Living: Now It's Alternative Medicine on the NHS; the Medical Establishment Has Traditionally Been Sceptical about Alternative Therapy but Now Some Treatments Are Likely to Be Made Available on the NHS. CHARLOTTE WARD Reports

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OVER the past few years alternative and complementary therapies have become increasingly popular and received widespread publicity.

Who could have missed Geri Halliwell flaunting her new, perfect, yoga-enhanced figure at every opportunity?

And even Cherie Blair was photographed wearing an acupuncture earring and a crystal pendant to ward off stress.

Complementary medicine is basically any theory of disease or method of treatment other than the orthodox science of medicine as taught in medical schools.

The use of alternative practices declined in the 20th century because of the success of orthodox medicine, notably vaccines, antibiotics, diuretics, antidepressants and advances in anaesthesia and surgery.

But interest in complementary therapies has grown again in recent years with trust and satisfaction in the medical establishment at an all-time low.

To date there are thought to be about 50,000 complementary and alternativetherapy practitioners in the UK, carrying out more than 90 different types of treatment.

Although some NHS physiotherapists and doctors are trained to administer acupuncture and GPs can refer patients for alternative treatment, it is the responsibility of local health authorities and individual GPs to decide whether to make such therapies available.

Only about a third of GPs in thiscountry have ever done so, and patients largely have to pay for their treatment.

But a range of complementary medical therapies could soon be made available to all NHS patients with the news that health secretary Alan Milburn has appointed a top academic to investigate ways of licensing and regulating alternative medical practitioners. Those on an approved list could then bid for NHS contracts from GPs.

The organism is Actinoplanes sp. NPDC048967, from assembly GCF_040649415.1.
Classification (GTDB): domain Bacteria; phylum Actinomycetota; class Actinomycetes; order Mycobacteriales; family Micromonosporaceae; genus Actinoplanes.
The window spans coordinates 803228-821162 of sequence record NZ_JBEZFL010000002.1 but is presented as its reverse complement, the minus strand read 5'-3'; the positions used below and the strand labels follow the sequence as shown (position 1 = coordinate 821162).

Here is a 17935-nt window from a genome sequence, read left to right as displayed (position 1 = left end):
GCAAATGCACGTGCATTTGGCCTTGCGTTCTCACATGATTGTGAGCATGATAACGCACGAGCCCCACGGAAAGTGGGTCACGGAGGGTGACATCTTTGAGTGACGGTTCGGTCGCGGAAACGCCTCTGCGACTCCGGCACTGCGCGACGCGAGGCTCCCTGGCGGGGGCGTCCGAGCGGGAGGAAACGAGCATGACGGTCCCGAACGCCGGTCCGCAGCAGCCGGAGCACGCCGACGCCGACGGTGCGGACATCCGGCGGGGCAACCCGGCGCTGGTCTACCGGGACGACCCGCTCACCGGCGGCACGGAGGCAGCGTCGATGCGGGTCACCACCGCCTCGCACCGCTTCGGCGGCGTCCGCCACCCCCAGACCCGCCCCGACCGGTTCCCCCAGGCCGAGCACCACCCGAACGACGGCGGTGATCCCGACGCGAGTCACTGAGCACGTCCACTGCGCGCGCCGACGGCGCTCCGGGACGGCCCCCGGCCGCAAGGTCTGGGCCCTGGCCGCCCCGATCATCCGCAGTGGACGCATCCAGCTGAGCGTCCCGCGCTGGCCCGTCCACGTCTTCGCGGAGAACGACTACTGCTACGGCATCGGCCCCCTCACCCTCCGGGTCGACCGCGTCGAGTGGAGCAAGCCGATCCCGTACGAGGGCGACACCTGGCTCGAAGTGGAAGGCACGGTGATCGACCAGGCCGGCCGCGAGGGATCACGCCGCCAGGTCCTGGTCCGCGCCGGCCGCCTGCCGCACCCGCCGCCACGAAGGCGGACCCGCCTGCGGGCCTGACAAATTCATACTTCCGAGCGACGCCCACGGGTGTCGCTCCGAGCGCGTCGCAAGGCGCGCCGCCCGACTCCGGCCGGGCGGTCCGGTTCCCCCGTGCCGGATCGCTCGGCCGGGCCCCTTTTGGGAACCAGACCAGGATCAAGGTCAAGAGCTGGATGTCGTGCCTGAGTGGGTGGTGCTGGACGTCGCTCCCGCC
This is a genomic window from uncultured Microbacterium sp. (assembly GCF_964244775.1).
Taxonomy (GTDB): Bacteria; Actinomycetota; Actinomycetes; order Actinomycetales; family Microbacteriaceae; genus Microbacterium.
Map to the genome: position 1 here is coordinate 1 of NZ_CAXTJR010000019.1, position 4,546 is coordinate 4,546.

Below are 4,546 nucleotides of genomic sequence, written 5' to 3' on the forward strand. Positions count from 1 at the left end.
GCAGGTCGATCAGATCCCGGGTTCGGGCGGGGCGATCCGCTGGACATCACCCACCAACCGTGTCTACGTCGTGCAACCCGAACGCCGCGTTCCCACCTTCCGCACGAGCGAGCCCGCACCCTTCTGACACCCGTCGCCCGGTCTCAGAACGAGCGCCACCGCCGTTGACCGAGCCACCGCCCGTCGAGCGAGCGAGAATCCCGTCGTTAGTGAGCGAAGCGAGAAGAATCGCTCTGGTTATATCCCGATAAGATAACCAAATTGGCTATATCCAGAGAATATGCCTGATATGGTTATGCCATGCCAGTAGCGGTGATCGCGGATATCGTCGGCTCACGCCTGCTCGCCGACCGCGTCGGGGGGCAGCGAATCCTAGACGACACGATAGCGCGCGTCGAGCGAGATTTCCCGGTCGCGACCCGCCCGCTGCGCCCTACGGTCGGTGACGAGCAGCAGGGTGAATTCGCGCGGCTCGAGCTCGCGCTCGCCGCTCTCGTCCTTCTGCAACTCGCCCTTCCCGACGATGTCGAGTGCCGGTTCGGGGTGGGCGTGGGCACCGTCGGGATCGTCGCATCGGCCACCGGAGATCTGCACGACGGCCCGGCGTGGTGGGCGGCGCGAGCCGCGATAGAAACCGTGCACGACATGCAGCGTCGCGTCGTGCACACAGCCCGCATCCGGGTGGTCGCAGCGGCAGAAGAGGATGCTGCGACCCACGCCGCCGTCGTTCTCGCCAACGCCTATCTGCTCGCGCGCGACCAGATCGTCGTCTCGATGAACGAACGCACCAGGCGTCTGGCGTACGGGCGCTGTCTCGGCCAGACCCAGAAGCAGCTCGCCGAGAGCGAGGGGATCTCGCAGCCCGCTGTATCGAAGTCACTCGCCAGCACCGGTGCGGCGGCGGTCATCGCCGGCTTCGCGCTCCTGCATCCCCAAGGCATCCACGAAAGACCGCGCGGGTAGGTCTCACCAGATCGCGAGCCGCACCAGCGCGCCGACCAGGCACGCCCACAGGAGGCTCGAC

A spokesperson for Mr Milburn said: 'The Department of Health has thousands of letters every year about complementary medicine and this is the first step to recognising that it does have a role to play within the NHS.

'It won't happen overnight, but regulation should give GPs the confidence and information they need to refer more patients.'

We looked into four therapies likely to be funded on the NHS in the next five years.


ACUPUNCTURE is an ancient system of healing developed over thousands of years as part of the traditional medicine of China, Japan and other Eastern countries.

The practitioners claim to restore and maintain health by the insertion of fine needles into acupuncture points just beneath the body surface.

These points are in very specific locations and lie on channels of energy.

Acupuncture could help with specific symptoms or conditions, such as pain, anxiety, arthritis, eczema, sports injuries, hayfever, asthma, migraine, high blood pressure, menstrual disorders, intestinal problems or pregnancy management and delivery.

But the aim of acupuncture is also to treat the whole body and to restore the balance between the physical, emotional and spiritual aspects of the individual.

In traditional acupuncture, since all illness is considered the result of an energy imbalance, treatment is also said to benefit almost any ill person as long as the degenerative process in the tissues of the body is not too extensive. …